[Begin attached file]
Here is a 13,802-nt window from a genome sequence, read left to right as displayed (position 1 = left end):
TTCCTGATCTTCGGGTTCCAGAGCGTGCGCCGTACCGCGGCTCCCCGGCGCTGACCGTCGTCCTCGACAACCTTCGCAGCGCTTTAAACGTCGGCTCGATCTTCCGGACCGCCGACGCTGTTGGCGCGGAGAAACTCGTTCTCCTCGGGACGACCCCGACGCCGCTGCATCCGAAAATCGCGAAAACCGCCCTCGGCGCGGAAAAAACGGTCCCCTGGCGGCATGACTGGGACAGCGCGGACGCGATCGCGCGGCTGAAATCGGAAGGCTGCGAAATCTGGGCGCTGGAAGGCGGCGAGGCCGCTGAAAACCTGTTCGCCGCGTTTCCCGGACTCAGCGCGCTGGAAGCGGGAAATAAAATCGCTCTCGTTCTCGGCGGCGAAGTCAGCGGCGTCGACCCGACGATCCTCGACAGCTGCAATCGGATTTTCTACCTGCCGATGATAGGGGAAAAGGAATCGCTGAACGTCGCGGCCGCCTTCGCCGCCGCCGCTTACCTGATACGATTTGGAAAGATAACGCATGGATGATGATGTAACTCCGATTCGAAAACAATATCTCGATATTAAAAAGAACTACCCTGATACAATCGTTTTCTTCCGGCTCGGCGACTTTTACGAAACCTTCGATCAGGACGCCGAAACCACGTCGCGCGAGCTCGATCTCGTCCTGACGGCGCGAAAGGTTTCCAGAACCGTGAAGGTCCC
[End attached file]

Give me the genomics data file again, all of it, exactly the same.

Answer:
Here is a 13,802-nt window from a genome sequence, read left to right as displayed (position 1 = left end):
TTCCTGATCTTCGGGTTCCAGAGCGTGCGCCGTACCGCGGCTCCCCGGCGCTGACCGTCGTCCTCGACAACCTTCGCAGCGCTTTAAACGTCGGCTCGATCTTCCGGACCGCCGACGCTGTTGGCGCGGAGAAACTCGTTCTCCTCGGGACGACCCCGACGCCGCTGCATCCGAAAATCGCGAAAACCGCCCTCGGCGCGGAAAAAACGGTCCCCTGGCGGCATGACTGGGACAGCGCGGACGCGATCGCGCGGCTGAAATCGGAAGGCTGCGAAATCTGGGCGCTGGAAGGCGGCGAGGCCGCTGAAAACCTGTTCGCCGCGTTTCCCGGACTCAGCGCGCTGGAAGCGGGAAATAAAATCGCTCTCGTTCTCGGCGGCGAAGTCAGCGGCGTCGACCCGACGATCCTCGACAGCTGCAATCGGATTTTCTACCTGCCGATGATAGGGGAAAAGGAATCGCTGAACGTCGCGGCCGCCTTCGCCGCCGCCGCTTACCTGATACGATTTGGAAAGATAACGCATGGATGATGATGTAACTCCGATTCGAAAACAATATCTCGATATTAAAAAGAACTACCCTGATACAATCGTTTTCTTCCGGCTCGGCGACTTTTACGAAACCTTCGATCAGGACGCCGAAACCACGTCGCGCGAGCTCGATCTCGTCCTGACGGCGCGAAAGGTTTCCAGAACCGTGAAGGTCCC